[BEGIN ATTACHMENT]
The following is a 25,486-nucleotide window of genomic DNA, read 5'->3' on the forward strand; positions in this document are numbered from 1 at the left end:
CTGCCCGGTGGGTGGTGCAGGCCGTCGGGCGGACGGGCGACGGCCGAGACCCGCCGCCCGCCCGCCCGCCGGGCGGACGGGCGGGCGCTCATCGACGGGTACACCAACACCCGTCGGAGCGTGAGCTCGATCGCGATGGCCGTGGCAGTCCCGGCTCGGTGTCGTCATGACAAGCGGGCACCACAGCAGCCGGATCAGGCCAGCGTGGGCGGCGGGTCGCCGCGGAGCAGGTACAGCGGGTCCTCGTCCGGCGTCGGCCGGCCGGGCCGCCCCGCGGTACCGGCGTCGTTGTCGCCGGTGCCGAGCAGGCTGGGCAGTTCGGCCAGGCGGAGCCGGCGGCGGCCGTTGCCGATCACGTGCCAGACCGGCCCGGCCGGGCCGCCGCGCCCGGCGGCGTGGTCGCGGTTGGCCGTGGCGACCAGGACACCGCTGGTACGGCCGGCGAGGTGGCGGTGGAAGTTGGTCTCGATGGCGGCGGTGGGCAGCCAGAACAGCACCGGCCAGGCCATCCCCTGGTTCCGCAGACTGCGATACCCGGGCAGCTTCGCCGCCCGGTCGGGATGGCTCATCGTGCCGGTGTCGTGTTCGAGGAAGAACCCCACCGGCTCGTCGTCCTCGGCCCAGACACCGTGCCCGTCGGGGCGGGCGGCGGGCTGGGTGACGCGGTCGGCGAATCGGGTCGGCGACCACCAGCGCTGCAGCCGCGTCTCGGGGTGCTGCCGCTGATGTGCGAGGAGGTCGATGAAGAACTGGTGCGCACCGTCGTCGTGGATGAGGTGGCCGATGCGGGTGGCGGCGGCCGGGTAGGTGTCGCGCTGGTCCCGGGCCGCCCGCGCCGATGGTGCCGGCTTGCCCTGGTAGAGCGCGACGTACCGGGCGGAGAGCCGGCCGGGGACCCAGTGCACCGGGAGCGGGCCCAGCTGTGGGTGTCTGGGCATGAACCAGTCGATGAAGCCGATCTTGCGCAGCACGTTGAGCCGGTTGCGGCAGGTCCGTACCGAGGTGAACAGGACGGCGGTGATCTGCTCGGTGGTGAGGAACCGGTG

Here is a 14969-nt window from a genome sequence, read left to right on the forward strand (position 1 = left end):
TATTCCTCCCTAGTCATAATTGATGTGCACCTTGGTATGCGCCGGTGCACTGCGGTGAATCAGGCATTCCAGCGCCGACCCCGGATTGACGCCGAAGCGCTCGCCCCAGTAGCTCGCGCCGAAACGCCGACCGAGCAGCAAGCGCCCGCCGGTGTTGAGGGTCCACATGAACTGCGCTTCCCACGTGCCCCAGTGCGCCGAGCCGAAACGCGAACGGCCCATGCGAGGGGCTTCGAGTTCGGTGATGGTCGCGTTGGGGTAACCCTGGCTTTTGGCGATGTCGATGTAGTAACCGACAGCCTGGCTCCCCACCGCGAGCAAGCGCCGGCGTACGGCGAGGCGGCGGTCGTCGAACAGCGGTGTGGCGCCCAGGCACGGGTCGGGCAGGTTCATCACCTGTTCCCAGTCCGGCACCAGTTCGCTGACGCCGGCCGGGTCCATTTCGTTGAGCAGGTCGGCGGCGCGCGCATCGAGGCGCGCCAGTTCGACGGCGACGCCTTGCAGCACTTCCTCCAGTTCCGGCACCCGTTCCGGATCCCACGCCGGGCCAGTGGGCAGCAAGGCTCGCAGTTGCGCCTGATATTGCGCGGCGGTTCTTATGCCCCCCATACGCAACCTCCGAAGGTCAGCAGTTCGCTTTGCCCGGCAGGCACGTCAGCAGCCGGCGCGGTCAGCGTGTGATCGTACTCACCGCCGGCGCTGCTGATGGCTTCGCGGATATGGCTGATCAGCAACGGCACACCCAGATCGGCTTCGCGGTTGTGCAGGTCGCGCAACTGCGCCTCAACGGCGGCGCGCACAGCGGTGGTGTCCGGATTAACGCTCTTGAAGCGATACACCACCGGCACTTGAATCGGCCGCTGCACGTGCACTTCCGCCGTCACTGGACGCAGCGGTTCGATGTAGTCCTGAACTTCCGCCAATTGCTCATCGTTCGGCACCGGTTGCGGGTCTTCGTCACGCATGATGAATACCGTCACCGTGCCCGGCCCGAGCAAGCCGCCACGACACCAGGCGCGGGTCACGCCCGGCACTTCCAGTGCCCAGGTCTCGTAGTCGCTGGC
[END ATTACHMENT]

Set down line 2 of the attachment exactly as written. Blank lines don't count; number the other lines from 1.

CTGCCCGGTGGGTGGTGCAGGCCGTCGGGCGGACGGGCGACGGCCGAGACCCGCCGCCCGCCCGCCCGCCGGGCGGACGGGCGGGCGCTCATCGACGGGTACACCAACACCCGTCGGAGCGTGAGCTCGATCGCGATGGCCGTGGCAGTCCCGGCTCGGTGTCGTCATGACAAGCGGGCACCACAGCAGCCGGATCAGGCCAGCGTGGGCGGCGGGTCGCCGCGGAGCAGGTACAGCGGGTCCTCGTCCGGCGTCGGCCGGCCGGGCCGCCCCGCGGTACCGGCGTCGTTGTCGCCGGTGCCGAGCAGGCTGGGCAGTTCGGCCAGGCGGAGCCGGCGGCGGCCGTTGCCGATCACGTGCCAGACCGGCCCGGCCGGGCCGCCGCGCCCGGCGGCGTGGTCGCGGTTGGCCGTGGCGACCAGGACACCGCTGGTACGGCCGGCGAGGTGGCGGTGGAAGTTGGTCTCGATGGCGGCGGTGGGCAGCCAGAACAGCACCGGCCAGGCCATCCCCTGGTTCCGCAGACTGCGATACCCGGGCAGCTTCGCCGCCCGGTCGGGATGGCTCATCGTGCCGGTGTCGTGTTCGAGGAAGAACCCCACCGGCTCGTCGTCCTCGGCCCAGACACCGTGCCCGTCGGGGCGGGCGGCGGGCTGGGTGACGCGGTCGGCGAATCGGGTCGGCGACCACCAGCGCTGCAGCCGCGTCTCGGGGTGCTGCCGCTGATGTGCGAGGAGGTCGATGAAGAACTGGTGCGCACCGTCGTCGTGGATGAGGTGGCCGATGCGGGTGGCGGCGGCCGGGTAGGTGTCGCGCTGGTCCCGGGCCGCCCGCGCCGATGGTGCCGGCTTGCCCTGGTAGAGCGCGACGTACCGGGCGGAGAGCCGGCCGGGGACCCAGTGCACCGGGAGCGGGCCCAGCTGTGGGTGTCTGGGCATGAACCAGTCGATGAAGCCGATCTTGCGCAGCACGTTGAGCCGGTTGCGGCAGGTCCGTACCGAGGTGAACAGGACGGCGGTGATCTGCTCGGTGGTGAGGAACCGGTG